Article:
Sonpal says the power of networking was the single most important thing he learned while working with the college of management at NC State.

“I’ve been very fortunate to have stayed in touch with a lot of the people I met through the MBA school,” he says. “With the majority of them, I have a conversation at least once a quarter discussing with them the projects I’m working on, and we brainstorm about how we can bring innovations to our respective organizations.”

His connections from NC State have also helped him expand his network at BNY Mellon.

“I found really good mentors within the senior leadership team here, and surprisingly enough, a few of them are friends or former colleagues of Dr. Handfield,” he says.

One of those mentors, Brennan Giggey, Global Head of Strategic Sourcing at BNY Mellon, was also Sonpal’s direct supervisor, which creates an interesting relationship dynamic most professionals don’t get to experience.

Sonpal says, “There are instances where, in the middle of the conversation, I would say, ‘Okay. For a minute, let’s not act like you are my manager but let’s talk if you were my mentor. What do you recommend I should do to improve this?’ That ability to switch between mentors and managers is really helpful because I’m just kicking off my career and getting that expertise from people who’ve been in the industry for 20, 30 years is extremely useful.”

Perhaps most interesting is that Sonpal actually met BNY Mellon’s chief procurement officer, Joseph Martinez, during his time as a student at the SCRC’s Gallery Walk, well before he ever found himself interviewing for a position on Martinez’s team.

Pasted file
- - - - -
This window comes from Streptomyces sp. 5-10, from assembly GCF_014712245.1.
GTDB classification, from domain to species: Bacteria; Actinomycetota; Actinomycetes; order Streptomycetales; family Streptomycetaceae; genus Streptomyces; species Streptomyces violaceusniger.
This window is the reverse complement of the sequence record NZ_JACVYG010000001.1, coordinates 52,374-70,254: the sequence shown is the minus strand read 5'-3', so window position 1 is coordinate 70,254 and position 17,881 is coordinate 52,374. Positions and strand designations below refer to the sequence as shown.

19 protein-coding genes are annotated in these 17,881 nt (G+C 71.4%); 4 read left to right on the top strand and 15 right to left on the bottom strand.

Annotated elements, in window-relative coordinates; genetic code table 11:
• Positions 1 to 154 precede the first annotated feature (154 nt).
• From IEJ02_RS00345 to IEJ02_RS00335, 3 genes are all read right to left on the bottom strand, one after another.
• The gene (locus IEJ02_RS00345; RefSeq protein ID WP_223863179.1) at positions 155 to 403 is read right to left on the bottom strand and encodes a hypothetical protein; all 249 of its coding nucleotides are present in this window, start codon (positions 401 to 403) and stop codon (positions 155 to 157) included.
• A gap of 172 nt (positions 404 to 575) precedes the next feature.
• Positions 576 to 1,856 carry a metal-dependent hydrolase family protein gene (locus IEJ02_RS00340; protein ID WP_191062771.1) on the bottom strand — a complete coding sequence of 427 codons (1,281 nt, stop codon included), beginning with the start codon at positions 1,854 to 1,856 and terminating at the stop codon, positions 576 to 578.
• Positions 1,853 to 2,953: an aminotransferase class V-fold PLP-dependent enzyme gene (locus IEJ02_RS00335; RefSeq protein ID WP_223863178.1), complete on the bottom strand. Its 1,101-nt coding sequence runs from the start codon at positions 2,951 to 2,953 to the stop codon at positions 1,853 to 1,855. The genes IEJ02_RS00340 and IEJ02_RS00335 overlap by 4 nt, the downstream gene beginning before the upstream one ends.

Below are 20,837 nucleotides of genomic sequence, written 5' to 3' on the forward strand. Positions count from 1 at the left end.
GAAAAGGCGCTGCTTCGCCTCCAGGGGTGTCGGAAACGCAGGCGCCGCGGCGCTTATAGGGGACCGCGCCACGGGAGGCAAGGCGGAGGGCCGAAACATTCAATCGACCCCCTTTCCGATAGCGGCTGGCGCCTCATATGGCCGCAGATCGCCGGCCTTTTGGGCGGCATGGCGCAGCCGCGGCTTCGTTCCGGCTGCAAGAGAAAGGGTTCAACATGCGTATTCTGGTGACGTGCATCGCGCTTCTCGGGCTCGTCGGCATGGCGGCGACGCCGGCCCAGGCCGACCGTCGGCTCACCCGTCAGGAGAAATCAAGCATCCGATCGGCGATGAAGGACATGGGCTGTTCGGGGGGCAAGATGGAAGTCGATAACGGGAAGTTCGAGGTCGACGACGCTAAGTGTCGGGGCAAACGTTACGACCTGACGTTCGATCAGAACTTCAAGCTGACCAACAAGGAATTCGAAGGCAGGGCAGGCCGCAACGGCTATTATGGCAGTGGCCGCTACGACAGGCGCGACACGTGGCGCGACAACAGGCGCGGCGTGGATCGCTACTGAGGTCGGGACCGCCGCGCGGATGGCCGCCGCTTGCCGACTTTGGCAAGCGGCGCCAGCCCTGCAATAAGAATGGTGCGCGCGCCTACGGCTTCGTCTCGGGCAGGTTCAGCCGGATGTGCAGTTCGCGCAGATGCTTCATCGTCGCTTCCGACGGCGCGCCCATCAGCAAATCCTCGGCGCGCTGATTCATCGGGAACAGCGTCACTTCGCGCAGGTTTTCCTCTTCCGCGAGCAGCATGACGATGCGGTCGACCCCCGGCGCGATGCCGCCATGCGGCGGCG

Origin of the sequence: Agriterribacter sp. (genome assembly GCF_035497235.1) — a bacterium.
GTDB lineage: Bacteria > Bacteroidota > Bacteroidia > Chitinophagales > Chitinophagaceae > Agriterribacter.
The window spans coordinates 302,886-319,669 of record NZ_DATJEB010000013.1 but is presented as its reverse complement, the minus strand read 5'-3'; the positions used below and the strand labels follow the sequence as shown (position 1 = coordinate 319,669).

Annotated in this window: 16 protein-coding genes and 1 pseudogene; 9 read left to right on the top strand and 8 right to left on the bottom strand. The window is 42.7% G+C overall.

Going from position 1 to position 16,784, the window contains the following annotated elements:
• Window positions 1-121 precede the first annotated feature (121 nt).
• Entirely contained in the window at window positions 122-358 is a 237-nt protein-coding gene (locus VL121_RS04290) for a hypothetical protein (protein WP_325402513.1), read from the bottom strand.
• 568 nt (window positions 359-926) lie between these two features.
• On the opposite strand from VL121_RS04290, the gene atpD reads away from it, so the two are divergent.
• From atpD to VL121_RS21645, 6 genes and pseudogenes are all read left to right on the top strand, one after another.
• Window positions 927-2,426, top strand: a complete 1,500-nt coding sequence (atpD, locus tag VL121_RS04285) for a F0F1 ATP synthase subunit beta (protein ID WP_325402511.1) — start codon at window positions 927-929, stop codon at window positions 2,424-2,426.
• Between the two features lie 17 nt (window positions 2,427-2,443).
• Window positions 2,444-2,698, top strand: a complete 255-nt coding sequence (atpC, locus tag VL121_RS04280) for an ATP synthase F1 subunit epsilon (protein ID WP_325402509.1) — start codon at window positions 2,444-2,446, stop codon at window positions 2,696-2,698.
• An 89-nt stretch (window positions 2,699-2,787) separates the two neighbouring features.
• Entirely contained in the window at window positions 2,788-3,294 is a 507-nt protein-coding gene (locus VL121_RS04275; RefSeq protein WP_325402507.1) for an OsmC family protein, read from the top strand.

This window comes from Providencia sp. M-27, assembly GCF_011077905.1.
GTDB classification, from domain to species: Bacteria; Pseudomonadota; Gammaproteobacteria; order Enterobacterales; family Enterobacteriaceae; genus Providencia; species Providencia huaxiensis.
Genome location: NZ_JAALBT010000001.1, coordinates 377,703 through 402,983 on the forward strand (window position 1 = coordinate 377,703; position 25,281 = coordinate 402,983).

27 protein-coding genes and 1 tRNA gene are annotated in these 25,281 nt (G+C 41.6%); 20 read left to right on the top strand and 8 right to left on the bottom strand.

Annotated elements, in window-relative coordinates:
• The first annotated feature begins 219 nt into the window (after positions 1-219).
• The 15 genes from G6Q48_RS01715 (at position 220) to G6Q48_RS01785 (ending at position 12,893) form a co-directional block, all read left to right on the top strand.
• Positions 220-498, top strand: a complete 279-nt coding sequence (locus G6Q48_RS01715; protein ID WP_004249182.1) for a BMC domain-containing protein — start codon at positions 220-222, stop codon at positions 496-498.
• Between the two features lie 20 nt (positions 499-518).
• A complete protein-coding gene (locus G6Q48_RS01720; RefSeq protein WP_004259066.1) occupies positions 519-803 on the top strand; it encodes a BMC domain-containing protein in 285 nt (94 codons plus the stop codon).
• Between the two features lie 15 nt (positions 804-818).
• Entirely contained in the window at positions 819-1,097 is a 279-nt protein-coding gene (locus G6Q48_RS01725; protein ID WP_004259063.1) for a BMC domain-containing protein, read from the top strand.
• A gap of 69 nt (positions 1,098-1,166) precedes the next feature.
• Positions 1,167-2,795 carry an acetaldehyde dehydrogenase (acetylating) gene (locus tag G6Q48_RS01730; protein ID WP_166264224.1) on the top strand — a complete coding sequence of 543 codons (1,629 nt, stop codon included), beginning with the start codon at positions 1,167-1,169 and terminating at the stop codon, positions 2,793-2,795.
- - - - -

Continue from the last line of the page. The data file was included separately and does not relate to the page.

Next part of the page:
Almost two years after meeting him, and just after completing initial phone interviews with BNY Mellon, Sonpal took the initiative to go to the bank’s offices while in New York on vacation. “I thought, ‘you know what, I’m in the city. Why don’t I just drop by?’” he says. “I went to the office and saw Joseph, and I thought, ‘Oh, I know him! And that’s when I told him that we had met each other at NC State.”

Setting an example

For students looking to get their career started on the right track, Sonpal advises them to start planning for their long-term goals right away, even though it may be difficult to look past initial short-term goals.

“That’s why I believe it’s extremely important to have a mentor for professional development, especially once you’re just getting your foot in the industry,” he says.

Since graduating from NC State, Sonpal continues to further his education, and encourages others to do the same. “One thing I promised myself after graduation was to not move away from education,” he says.

That’s why he decided that at least once every six months, he would complete a certification that would improve his skill set. Since graduating he’s earned certifications in sourcing and project management.

“I don’t want to be at a stage where I get so engrossed with my professional life, that I forget that I am also a student and I need to keep learning,” he says.

6 responses on “A Clear and Constant Thirst for Academic and Professional Growth

  1. Rod Maritato says:

    Great article. Go Krunal! Go Wolfpack!

  2. Divyesh R Thakkar says:

    “I don’t want to be at a stage where I get so engrossed with my professional life, that I forget that I am also a student and I need to keep learning,” he says…..He is capable of adopting his learning in day to day life practice & that’s why he has choosen to be a ground level to top level journey …all d best to him & to all to whom he is inspirating

  3. Mamta says:

    I am so proud of the fact that a little boy I knew has reached such a glory. Wishing you more success each day.

  4. Pinakin Patel says:

    Wow!! I’m so impressed!

  5. Tom Donahue says:

    Proud of you Krunal!

  6. Tabassum Shaikh says:

    So proud of Krunal Sonpal and very to be known as your favourite teacher. Keep going best is yet to come. All the best.